Friday, June 08, 2012

The Great Divide

Our recent river trip through Germany took us across a continental divide.  While not so grand as the North American continental divide (think the Rockies), the rise took us from sea level at the North Sea to the Black Sea.  To traverse this continental divide we traveled through a series of locks, first rising bit by bit, then—after crossing the divide—descending the same distance. 

So, why this musing on the European continental divide?  Well, I am deeply troubled these days by the great divide that has grown in the U.S. over the past decade or so, that only seems to be deepening.  Part of what troubles me is trying to think how we might extricate ourselves from our current poisonous political environment and find a way to move forward as a country.  And the analogy of the series of locks to traverse the continental divide came to mind.  Isn’t that what we have lost?  Locks operate by incremental movement.  Need to achieve a rise of several hundred feet (or meters)?  You can do so by moving up a few feet or meters at a time.

I recently heard Thomas Mann and Norman Ornstein, who have collaborated on a recent book with the intriguing though depressing title of It’s Even Worse Than It Looks, note that presently in the U.S. the Republicans in Congress are functioning as though we have a parliamentary system.  Allegiance to the party’s mindset overcomes and “trumps” any thought of working together or compromise.

I can’t claim to have thought nearly as elegantly or as compelling as that observation, but it did strike me early on in President Obama’s presidency that some Republican leaders had hit upon a perfect way to defeat him.  Senate Minority Leader McConnell announced, practically from day one, that his only goal was to make Obama a one term president.  To accomplish that—block every initiative put forth by the president. 

While we have had previous times in our history where the country has been pulled this way and that by hyper-partisanship, today’s impasse strikes me as coming close to what led to our Civil War. 

Many issues seem to be at the heart of the great divide.  We battle over how to spend government money, we battle over how to raise government money.  We have elected officials who are badgered by non-elected self-appointed guardians of democracy who extract pledges never to raise taxes, before the elected official even takes office.  We have values issues, where one group's values become the dictates to another group’s freedom of conscience.  We have issues where choice means you cannot choose, and other issues where choice means you can opt out of public participation in something as basic as education.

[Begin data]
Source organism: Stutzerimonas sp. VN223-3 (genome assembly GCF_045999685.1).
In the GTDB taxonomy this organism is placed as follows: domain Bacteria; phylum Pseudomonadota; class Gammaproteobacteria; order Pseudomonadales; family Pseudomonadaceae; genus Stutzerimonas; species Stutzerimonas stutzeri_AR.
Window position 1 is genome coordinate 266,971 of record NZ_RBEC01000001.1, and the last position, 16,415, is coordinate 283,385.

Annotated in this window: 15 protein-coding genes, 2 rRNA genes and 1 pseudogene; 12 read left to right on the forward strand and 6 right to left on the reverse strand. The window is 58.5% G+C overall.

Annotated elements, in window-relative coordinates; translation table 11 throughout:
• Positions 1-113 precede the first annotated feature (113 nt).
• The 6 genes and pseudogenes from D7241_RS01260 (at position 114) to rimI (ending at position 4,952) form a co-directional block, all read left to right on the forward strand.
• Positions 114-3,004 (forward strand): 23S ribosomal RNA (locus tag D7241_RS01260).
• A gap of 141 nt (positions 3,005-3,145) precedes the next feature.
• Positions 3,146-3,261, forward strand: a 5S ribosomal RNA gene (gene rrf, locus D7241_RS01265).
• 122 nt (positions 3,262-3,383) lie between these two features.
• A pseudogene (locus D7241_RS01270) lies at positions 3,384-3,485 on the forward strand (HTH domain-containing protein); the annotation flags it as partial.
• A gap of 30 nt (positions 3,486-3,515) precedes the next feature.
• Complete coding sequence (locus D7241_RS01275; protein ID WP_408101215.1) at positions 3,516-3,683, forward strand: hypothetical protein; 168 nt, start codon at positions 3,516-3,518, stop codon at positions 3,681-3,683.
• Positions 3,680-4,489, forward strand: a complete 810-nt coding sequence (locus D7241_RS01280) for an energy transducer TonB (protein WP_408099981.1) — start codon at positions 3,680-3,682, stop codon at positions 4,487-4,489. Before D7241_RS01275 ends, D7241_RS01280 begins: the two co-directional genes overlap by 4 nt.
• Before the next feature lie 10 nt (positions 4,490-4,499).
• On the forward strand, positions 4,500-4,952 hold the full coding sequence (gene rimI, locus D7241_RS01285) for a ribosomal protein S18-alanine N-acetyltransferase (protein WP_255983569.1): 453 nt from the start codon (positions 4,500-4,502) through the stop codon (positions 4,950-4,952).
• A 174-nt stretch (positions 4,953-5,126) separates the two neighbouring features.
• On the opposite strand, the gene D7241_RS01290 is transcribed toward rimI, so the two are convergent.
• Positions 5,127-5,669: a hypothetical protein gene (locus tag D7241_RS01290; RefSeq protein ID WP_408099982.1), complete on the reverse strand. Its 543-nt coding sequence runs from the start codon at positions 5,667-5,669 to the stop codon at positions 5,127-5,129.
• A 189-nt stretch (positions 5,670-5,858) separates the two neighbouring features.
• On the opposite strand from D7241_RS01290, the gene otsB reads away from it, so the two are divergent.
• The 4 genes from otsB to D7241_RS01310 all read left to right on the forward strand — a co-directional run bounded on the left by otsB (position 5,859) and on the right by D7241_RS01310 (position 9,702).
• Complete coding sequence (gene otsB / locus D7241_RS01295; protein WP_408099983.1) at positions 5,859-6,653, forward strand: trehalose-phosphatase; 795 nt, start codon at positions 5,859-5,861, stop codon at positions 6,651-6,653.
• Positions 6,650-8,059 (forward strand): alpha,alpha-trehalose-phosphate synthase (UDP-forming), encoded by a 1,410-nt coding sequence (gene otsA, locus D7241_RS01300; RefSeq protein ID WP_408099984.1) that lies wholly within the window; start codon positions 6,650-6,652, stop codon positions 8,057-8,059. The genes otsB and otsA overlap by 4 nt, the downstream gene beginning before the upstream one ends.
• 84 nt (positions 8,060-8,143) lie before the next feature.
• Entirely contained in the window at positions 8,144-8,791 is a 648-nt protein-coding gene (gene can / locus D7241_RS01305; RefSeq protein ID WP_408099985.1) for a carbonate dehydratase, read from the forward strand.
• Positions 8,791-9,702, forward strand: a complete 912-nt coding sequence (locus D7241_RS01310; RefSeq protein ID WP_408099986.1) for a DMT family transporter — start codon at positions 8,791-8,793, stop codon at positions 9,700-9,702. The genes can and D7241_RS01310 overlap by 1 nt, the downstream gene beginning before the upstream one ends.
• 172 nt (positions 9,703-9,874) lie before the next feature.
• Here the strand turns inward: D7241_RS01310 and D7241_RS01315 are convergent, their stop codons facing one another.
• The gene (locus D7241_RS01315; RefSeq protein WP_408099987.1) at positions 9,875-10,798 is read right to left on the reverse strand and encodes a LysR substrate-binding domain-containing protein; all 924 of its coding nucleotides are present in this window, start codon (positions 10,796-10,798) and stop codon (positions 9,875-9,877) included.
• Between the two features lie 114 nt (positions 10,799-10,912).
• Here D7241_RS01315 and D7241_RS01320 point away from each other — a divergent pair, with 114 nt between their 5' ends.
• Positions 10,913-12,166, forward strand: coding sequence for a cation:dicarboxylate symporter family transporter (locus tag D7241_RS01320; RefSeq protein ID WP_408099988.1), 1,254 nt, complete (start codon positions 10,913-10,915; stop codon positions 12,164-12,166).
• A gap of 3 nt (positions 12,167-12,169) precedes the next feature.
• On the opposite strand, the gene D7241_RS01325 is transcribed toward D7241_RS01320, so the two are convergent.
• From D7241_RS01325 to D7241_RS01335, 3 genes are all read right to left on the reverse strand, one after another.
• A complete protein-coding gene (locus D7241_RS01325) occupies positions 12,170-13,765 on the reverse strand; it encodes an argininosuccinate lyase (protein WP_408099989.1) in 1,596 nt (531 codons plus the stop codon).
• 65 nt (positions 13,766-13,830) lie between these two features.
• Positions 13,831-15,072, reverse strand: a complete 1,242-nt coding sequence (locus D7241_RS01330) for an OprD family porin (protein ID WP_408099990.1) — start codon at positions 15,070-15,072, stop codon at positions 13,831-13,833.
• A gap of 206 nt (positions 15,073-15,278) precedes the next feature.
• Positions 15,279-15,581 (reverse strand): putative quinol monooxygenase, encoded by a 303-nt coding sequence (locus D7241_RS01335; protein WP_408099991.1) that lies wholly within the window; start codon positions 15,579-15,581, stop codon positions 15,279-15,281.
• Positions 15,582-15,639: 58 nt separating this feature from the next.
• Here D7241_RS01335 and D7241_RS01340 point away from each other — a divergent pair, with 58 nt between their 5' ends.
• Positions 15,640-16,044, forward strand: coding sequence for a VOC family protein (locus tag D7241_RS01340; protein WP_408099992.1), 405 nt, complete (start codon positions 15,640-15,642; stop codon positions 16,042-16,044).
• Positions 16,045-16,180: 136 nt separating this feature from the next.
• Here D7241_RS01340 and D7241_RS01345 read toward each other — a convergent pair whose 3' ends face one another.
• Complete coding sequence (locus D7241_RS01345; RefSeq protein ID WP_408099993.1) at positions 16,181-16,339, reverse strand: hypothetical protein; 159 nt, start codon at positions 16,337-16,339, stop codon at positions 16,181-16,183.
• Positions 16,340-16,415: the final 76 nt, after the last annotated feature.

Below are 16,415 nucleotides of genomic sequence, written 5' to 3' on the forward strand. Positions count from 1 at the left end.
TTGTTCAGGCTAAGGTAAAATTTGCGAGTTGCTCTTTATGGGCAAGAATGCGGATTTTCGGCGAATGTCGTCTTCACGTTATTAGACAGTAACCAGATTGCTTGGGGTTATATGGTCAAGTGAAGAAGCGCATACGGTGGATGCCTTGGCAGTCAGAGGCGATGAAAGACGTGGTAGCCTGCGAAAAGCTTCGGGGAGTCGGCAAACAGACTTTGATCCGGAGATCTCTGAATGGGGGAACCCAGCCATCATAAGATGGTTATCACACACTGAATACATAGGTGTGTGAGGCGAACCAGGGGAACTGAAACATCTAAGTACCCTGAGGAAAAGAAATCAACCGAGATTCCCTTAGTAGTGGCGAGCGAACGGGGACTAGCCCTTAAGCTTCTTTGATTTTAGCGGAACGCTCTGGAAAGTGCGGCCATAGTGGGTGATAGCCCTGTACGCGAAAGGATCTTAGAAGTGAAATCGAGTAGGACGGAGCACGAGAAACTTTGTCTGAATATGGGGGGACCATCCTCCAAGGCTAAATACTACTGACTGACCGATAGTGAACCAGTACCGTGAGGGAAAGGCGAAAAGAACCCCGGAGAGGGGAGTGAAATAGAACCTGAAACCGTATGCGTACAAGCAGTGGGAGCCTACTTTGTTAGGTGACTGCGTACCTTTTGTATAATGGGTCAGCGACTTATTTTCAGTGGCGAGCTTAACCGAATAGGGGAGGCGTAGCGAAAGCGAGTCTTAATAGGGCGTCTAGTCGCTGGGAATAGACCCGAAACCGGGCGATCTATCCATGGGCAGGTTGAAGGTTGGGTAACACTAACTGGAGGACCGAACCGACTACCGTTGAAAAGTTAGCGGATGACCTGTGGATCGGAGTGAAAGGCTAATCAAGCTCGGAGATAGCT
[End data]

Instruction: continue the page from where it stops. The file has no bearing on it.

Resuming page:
And so I come back to the great divide.  I confess to a great heaviness of heart.  What does this ever-widening chasm portend for our country?  Forgive my Cassandra tone, but I am looking, very seriously looking, for someone who can lead us toward the locks that gently elevate us, and then lower us—to help us cross the great divide.


Anvilcloud said...

Since the Republicans must thwart any and all Democratic initiatives, you probably need a moderate Republican leader. The thing is that a moderate could never win a leadership race.

Climenheise said...

I share your discouragement. the values divide is the deepest, I think. For example, the definition of any opposition to same sex marriage as "homophobic" makes any movement difficult -- or impossible. Similarly, defining any support for abortion as murder makes any movement difficult -- or impossible. Forcing people to change by calling them hateful or murderous rarely brings about real change. we need to find ways to discuss real and significant differences without making the other into monsters.

Ginnie said...

In my 79 years I have never seen such stubborness on the part of our elected officials. I remember when compromise was not a dirty word and things actually got accomplished...Democrats and Republicans debating and then going out for dinner together.
I think that prejudice and hatred of the blacks is just below the surface & is much more prevelant than anyone wants to admit in this election year. We'd better get over that because we "pure" "God-fearing" "whites" are quickly becoming the minority here as we already are in the rest of the world.
Whatever happened to "love thy neighbor?"

NCmountainwoman said...

I never dreamed I would see the devisiveness we have in Congress. And never would I have believed that every single subject now seems to become politicized in some way. I am very afraid for our Nation. And for all of us.

BTW: Don't forget we also have an Eastern Continental Divide here in our mountains. Also not as impressive as the Rockies.

KGMom said...

AC--I share your observation that a moderate can't win. To win a primary in the U.S. a candidate has to appeal to the far extreme of the party.

Daryl--I would go one step further than finding ways to discuss. We need to relearn that just because we believe something, we shouldn't force that belief on someone else.

Ginnie--I appreciate your long view--but it is sad, isn't it, that you have not seen the like before.

NC MntWmn--yes, there are several places where the watershed changes. When we drive to New Jersey, we pass a sign that points out that we are leaving the Chesapeake Watershed and entering the Delaware Watershed. And of course there's the Mississippi.

JeanMac said...

Well said

Tossing Pebbles in the Stream said...

From a distance I have grieved over the state the US social and political system has reached. American idealism and pragmatism once lead the way forward for many peoples and nations. Sadley not longer.